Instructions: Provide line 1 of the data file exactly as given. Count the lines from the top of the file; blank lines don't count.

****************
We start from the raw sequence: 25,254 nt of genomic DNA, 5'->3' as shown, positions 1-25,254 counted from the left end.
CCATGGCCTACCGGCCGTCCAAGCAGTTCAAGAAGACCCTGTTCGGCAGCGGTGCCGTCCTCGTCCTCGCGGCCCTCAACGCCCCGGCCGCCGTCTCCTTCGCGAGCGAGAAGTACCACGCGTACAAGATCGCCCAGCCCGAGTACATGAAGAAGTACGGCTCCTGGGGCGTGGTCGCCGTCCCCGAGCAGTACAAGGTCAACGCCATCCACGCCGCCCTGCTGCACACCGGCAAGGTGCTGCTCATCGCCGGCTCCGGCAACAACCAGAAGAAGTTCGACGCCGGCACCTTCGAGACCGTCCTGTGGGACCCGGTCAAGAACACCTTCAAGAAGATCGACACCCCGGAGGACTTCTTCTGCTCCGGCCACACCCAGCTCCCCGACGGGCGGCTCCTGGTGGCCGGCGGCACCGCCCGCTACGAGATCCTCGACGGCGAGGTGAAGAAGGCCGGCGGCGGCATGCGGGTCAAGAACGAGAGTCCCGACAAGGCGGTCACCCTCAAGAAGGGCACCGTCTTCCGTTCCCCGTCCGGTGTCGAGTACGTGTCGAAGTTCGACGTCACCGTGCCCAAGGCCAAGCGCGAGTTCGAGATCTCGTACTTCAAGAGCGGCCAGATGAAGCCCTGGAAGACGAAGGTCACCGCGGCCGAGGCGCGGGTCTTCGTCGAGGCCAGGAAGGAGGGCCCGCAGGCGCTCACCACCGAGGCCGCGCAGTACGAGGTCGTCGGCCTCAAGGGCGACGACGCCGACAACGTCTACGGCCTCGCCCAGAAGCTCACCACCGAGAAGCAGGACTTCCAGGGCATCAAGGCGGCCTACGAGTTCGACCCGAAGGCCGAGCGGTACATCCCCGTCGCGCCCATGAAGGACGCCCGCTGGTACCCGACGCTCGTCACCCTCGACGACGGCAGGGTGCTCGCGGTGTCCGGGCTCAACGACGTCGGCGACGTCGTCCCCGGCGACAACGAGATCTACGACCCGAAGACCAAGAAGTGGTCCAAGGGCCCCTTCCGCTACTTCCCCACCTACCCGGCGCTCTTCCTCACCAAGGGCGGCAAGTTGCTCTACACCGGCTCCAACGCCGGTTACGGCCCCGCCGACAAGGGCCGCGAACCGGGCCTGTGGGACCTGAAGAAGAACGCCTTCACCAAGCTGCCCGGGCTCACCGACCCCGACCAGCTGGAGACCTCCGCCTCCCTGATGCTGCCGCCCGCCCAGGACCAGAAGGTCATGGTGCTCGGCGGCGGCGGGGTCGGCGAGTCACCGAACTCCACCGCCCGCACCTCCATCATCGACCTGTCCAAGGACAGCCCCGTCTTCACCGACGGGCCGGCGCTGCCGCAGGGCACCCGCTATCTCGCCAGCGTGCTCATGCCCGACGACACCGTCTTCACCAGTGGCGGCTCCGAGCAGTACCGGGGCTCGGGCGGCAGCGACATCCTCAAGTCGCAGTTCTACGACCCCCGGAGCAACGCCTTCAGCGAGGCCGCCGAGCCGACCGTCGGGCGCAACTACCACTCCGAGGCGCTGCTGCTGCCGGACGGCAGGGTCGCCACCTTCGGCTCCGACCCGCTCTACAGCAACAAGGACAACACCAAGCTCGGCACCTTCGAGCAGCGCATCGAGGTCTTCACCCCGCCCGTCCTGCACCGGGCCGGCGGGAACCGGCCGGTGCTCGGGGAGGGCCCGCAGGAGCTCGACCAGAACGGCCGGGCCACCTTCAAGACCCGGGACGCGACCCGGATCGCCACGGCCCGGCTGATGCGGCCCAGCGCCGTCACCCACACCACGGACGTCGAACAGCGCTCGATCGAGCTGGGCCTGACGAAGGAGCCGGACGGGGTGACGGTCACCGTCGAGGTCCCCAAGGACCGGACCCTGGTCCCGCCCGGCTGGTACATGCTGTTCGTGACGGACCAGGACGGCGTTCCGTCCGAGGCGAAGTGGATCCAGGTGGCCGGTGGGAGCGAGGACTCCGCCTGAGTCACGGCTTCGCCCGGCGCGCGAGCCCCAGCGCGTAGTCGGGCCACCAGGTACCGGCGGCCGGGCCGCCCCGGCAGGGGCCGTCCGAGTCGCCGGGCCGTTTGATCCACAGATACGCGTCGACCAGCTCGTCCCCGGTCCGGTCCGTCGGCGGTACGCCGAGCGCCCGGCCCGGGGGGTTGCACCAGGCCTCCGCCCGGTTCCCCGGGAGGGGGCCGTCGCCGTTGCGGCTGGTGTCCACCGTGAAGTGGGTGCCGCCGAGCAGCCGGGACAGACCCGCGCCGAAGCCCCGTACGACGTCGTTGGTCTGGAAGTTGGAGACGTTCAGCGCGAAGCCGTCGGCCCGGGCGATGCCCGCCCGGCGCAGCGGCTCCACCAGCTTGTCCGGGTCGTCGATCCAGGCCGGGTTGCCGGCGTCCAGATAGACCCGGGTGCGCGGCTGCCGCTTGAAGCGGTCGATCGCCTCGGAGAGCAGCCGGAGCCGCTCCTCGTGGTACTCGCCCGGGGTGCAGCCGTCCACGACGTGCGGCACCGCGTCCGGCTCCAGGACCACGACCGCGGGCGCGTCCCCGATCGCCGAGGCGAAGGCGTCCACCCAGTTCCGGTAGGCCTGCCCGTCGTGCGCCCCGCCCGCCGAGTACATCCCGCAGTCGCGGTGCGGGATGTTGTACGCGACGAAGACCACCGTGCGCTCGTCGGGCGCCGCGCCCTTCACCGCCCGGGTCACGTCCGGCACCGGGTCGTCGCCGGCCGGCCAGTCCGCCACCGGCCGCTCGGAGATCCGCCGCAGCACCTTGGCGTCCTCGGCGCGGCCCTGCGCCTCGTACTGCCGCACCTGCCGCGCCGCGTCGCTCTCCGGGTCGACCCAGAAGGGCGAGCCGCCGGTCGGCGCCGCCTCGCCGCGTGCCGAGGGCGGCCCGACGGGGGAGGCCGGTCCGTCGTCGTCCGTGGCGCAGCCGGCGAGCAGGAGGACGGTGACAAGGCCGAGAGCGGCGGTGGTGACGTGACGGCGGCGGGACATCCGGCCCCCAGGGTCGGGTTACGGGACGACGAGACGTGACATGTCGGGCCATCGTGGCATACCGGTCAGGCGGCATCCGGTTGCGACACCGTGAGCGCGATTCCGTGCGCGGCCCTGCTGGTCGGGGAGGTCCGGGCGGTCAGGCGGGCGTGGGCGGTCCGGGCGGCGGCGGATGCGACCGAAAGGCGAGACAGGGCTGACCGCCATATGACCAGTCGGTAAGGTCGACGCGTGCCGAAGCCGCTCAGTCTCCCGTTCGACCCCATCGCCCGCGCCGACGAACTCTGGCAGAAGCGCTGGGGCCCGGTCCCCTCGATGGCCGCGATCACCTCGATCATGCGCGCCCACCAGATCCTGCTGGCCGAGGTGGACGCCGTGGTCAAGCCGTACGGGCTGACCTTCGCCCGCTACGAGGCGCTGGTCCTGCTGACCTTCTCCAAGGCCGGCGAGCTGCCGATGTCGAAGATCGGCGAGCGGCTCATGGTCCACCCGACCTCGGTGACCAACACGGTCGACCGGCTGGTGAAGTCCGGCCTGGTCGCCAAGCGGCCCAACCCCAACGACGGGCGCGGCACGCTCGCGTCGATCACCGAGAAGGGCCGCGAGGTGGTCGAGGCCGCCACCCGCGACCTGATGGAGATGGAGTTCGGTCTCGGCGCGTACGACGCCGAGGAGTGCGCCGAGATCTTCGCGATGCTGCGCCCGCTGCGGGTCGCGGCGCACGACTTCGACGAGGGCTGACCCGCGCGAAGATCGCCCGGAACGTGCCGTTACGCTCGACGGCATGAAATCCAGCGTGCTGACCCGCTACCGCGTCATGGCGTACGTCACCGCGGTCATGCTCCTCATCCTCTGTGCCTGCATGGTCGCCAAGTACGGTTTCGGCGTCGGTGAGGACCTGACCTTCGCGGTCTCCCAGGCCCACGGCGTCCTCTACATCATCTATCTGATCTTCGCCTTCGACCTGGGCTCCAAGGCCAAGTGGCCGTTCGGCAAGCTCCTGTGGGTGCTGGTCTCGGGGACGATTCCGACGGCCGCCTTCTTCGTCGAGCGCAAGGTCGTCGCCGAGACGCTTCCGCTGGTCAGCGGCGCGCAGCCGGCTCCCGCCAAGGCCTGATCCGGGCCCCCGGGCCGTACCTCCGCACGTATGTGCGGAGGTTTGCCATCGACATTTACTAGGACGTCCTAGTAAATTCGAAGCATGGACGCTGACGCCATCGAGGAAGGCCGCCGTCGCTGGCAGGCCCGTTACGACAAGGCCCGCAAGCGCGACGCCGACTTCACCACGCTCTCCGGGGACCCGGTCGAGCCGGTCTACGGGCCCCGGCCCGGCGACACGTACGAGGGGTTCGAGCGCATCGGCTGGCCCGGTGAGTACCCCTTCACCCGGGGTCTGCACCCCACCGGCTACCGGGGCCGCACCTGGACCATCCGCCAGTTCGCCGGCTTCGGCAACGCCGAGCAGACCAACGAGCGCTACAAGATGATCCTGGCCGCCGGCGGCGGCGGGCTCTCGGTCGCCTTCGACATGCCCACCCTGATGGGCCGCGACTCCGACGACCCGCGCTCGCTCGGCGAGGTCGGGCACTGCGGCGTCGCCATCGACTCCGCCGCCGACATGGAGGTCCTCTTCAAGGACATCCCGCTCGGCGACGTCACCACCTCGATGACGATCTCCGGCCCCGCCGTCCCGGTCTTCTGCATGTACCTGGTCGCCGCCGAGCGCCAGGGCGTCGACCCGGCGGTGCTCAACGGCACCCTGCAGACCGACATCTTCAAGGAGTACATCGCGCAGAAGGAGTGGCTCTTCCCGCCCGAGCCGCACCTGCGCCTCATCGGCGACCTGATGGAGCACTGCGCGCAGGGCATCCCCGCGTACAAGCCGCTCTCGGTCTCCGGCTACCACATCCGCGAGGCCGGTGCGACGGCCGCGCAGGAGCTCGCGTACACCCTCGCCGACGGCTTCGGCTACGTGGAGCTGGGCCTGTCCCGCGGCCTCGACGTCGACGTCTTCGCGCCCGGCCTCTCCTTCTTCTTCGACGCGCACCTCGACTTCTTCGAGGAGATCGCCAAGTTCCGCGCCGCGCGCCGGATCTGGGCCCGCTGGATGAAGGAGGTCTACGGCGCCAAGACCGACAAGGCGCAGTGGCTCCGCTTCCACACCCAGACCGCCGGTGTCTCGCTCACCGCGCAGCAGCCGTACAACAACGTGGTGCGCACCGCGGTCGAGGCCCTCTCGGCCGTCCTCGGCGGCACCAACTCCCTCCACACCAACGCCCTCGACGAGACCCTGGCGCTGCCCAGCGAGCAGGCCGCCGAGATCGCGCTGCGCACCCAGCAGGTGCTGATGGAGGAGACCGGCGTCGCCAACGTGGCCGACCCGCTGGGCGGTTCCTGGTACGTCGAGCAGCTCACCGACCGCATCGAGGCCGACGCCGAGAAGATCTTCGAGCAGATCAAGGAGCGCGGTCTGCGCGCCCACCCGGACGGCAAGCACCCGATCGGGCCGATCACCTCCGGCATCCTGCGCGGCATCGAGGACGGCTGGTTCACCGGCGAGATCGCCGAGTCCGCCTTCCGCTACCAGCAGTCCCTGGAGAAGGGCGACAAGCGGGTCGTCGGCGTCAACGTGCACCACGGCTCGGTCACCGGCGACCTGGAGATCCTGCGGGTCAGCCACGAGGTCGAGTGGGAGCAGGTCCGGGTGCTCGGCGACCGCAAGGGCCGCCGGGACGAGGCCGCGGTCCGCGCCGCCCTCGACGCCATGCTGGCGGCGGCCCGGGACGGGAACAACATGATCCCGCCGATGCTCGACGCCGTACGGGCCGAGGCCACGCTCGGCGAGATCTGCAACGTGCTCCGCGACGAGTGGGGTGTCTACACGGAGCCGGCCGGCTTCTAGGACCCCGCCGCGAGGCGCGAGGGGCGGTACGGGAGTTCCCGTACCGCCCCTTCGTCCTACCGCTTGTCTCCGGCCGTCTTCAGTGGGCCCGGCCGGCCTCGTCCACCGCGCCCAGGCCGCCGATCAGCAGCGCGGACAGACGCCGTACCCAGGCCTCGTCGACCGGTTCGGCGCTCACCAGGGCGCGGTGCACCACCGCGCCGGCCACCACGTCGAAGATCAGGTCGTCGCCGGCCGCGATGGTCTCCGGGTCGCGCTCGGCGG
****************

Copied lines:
We start from the raw sequence: 25,254 nt of genomic DNA, 5'->3' as shown, positions 1-25,254 counted from the left end.